A teacher’s “Welcome to Kindergarten” song is helping to reduce first-day-of-school anxieties for many children this year.
Dwayne Reed, a dean of students at a Chicago elementary school, has always loved to sing. He recently demonstrated his talent in an Instagram musical performance called "Welcome to Kindergarten."
"Welcome to kindergarten, where we can learn and play. Get ready for all of the fun we'll have today," Reed, wearing a bow tie, sings in an empty classroom.
He later bursts into a rap. "Hey! Welcome to kindergarten. Welcome to our time at school. The best way to have a whole lot of fun is to listen to the teacher and follow the rules."
Brandishing a plush pencil, Reed raps:
"A whole lot of fun, a whole lot of games, we'll learn how to write our first and last name. Reading sight words like 'I am good' and sharing our supplies like every friend should."
Reed, a former fourth and fifth grade teacher who declined to disclose his place of employment to respect his colleagues' privacy, told TODAY Parents that the video aims to honor "angel" kindergarten teachers.
"I can't say it enough: Kindergarten teachers [are] tremendous," he said. "I am not doing anything they haven’t done forever — I just put it in front of a camera with music."
The 31-year-old is known for his 2016 "Welcome to 4th Grade" music video, which he recorded during his first year of teaching.
"Hello! I'm your teacher. My name is Mr. Reed and it's very nice to meet you," he rapped. "I'm from Chicago. I love eating pizza and I dress to impress but I still rock sneakers."
After that video created fans out of fourth, fifth and even sixth graders, Reed decided to turn to an even younger crowd.
"The kindergarten (year) can be really scary," said Reed, who has a 5-year-old son. "I see it — kids are crying and so are parents."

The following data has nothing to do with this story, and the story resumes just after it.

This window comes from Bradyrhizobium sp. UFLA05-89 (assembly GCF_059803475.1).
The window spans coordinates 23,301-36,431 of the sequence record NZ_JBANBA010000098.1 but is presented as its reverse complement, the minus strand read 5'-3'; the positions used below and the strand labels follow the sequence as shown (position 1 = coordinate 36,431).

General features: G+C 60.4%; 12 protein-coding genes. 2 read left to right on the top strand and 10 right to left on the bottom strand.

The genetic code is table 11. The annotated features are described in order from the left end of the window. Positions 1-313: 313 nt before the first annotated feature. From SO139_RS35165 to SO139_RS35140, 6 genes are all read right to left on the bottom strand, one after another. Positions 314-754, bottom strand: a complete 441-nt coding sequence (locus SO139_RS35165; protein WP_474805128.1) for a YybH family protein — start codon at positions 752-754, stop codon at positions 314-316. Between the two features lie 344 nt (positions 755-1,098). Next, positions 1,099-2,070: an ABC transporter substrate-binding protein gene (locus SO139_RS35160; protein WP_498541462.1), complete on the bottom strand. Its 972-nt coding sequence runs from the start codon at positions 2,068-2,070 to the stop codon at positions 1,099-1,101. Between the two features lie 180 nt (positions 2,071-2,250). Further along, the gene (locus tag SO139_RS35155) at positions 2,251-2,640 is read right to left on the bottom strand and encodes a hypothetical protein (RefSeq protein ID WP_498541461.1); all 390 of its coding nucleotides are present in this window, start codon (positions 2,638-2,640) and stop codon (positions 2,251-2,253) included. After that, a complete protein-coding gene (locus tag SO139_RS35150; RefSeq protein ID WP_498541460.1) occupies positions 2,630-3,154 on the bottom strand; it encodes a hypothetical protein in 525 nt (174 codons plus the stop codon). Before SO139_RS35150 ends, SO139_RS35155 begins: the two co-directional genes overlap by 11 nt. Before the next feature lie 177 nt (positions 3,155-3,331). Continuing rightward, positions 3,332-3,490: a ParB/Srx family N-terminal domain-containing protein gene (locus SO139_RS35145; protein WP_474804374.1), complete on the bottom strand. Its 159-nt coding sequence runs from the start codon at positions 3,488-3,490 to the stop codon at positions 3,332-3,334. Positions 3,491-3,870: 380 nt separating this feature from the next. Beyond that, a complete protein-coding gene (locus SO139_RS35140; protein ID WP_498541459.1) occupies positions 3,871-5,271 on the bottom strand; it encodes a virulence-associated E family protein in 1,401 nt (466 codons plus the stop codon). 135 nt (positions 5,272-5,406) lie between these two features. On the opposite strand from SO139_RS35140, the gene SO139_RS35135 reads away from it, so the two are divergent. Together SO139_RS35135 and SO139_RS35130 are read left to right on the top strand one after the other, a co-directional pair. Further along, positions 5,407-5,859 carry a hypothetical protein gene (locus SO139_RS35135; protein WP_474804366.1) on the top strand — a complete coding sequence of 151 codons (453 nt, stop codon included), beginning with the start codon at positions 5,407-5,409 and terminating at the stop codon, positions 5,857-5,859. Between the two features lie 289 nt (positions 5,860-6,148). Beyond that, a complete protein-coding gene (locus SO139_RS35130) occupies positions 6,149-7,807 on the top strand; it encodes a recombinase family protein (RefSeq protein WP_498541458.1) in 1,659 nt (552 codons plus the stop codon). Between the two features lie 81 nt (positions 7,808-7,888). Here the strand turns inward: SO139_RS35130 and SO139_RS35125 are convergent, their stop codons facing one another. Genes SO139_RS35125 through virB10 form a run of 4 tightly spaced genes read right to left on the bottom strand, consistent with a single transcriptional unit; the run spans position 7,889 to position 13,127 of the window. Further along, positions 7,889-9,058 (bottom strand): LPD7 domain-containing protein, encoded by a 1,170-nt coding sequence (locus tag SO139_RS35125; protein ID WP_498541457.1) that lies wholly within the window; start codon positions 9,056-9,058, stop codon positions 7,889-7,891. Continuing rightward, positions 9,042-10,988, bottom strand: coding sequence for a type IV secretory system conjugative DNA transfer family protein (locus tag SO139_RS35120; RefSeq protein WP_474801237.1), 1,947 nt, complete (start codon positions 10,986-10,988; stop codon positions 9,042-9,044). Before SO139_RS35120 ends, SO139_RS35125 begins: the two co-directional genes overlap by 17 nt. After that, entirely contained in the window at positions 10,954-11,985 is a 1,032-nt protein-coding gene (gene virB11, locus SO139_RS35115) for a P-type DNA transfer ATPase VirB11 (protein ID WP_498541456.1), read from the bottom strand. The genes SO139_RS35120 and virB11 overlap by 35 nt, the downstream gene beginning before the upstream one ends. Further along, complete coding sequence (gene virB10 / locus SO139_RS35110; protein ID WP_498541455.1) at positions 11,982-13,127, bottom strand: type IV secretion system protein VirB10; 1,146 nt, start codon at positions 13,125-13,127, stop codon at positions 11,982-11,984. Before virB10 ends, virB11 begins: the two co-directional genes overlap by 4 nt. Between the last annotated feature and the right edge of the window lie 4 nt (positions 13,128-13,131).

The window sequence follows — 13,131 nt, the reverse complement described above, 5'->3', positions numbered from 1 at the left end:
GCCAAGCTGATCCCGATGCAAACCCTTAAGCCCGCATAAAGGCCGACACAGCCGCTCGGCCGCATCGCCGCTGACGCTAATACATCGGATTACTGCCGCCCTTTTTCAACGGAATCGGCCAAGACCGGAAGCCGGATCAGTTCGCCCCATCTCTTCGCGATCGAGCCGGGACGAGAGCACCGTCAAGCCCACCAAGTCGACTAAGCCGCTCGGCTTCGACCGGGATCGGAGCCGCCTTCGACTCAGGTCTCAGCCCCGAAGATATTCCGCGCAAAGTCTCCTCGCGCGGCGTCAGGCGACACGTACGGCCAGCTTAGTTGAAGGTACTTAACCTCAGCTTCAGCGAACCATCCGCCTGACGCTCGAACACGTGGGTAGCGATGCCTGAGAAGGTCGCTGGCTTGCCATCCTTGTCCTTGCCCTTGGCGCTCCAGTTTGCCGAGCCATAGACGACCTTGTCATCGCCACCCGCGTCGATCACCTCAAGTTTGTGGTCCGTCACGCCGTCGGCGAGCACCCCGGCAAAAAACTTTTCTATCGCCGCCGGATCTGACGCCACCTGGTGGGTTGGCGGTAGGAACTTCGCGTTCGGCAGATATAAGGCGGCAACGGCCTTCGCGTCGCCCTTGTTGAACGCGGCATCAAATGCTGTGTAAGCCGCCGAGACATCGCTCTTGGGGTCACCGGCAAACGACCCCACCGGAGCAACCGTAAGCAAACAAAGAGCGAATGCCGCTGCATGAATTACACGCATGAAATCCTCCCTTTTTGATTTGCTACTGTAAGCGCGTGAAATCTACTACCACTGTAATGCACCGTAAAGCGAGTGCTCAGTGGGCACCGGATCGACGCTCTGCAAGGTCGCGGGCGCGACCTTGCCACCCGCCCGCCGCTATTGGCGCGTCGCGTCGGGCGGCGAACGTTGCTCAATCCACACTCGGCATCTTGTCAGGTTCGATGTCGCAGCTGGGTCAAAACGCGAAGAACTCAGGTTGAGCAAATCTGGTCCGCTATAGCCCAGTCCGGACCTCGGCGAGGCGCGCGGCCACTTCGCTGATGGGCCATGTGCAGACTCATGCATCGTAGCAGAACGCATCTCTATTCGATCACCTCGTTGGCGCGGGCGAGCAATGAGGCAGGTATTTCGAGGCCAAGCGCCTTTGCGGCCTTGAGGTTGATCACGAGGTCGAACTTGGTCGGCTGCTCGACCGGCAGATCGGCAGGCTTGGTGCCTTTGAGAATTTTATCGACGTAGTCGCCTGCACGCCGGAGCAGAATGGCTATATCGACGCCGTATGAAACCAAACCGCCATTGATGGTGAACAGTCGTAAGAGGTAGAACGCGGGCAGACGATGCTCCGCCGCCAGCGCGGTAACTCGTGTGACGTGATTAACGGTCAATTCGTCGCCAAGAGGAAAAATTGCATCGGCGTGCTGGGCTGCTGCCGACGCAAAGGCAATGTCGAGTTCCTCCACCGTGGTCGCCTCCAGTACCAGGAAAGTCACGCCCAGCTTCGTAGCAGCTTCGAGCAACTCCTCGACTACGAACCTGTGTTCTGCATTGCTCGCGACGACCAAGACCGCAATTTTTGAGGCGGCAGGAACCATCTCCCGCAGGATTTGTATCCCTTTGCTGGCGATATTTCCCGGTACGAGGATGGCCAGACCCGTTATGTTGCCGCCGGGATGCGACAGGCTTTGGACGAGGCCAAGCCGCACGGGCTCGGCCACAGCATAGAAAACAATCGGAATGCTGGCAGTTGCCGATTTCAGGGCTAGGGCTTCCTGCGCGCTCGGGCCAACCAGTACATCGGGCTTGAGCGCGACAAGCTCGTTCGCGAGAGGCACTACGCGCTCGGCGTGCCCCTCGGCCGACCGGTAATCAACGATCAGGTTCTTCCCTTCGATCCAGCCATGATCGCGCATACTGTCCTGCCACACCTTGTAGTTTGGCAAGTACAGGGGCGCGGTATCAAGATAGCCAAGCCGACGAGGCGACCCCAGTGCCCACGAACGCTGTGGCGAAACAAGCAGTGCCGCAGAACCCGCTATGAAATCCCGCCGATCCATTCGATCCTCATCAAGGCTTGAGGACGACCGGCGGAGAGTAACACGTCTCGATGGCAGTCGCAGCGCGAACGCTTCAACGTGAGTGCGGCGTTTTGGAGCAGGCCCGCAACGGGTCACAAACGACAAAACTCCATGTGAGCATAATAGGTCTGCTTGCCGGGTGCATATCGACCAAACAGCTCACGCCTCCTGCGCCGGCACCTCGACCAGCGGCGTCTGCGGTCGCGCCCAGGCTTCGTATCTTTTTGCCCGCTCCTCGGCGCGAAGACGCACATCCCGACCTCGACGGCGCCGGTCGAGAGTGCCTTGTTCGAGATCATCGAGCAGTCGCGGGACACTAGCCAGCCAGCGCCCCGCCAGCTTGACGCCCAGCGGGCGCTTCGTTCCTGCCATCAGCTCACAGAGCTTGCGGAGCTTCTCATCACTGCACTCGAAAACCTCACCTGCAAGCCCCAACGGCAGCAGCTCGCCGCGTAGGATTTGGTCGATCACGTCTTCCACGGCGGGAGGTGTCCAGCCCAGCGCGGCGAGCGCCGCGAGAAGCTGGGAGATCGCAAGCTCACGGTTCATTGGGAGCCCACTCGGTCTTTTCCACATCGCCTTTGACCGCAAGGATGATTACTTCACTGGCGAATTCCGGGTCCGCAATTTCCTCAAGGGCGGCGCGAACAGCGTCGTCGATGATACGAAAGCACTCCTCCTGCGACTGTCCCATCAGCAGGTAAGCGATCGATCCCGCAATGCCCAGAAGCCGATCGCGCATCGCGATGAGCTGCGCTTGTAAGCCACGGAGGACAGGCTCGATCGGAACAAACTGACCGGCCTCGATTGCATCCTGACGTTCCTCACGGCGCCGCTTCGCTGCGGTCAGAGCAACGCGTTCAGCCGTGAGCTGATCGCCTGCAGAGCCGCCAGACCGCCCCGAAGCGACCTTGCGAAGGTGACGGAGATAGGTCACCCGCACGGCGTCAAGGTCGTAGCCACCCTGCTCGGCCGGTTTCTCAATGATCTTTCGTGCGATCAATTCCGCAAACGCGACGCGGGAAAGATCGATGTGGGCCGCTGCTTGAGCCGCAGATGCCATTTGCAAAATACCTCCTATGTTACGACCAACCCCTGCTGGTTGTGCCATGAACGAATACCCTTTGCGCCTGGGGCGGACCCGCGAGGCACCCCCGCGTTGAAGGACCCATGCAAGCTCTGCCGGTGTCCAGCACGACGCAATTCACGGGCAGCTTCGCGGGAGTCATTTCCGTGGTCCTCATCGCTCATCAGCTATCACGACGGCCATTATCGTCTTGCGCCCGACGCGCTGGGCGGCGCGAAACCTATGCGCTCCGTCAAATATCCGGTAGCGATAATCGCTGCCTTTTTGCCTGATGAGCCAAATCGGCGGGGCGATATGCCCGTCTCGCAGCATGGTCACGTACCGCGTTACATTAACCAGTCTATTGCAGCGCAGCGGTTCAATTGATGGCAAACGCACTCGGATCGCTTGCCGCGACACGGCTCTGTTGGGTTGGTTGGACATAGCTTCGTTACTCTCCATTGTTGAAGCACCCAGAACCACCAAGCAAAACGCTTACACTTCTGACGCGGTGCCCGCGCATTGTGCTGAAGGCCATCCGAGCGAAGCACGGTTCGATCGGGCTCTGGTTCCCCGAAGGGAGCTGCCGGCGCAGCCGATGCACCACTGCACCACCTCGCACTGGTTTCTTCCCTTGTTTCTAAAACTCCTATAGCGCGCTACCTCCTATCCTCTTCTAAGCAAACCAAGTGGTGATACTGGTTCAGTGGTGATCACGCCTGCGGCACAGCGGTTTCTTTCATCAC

Reed is now sharing tips for parents of incoming kindergartners — and they're helpful for older children too:
Read books together about school
There are many children's books that address what it's like to go to school, ride a school bus, make new friends or follow classroom rules. Reed's favorites include "The King of Kindergarten" and "The Queen of Kindergarten" by Derrick Barnes.
Related essay by Derrick Barnes: Black joy matters: Why kids need to see Black protagonists in children’s books
“Reading together helps parents, caregivers and students,” Reed said. “You’ll process everything together and preemptively tackle issues.”
Don't hide emotions at drop-off
Dropping off your child at school for the first time can be intense — and parents shouldn't pretend otherwise. "It's OK to cry," Reed said.
To make it easier to part ways successfully, Reed suggested preparing children before the first day of school. "You can say, 'This might feel emotional or scary,'" he said. "Ask kids about their own worries or fears and address them specifically."
Reed also suggested asking your child's new teacher to call or email with your child. "They will likely leave that conversation feeling loved," he said.
Make the first day of school special
There's a difference between hyping up the first day of school (which could increase everyone's anxiety) and making it memorable.
"Maybe your kid has a dope outfit he wants to wear or you put his favorite snack in his lunchbox," Reed said. He added that comparing the first day of school to any other "first" (a trip to the park or to the zoo, for example) can help with kids' expectations.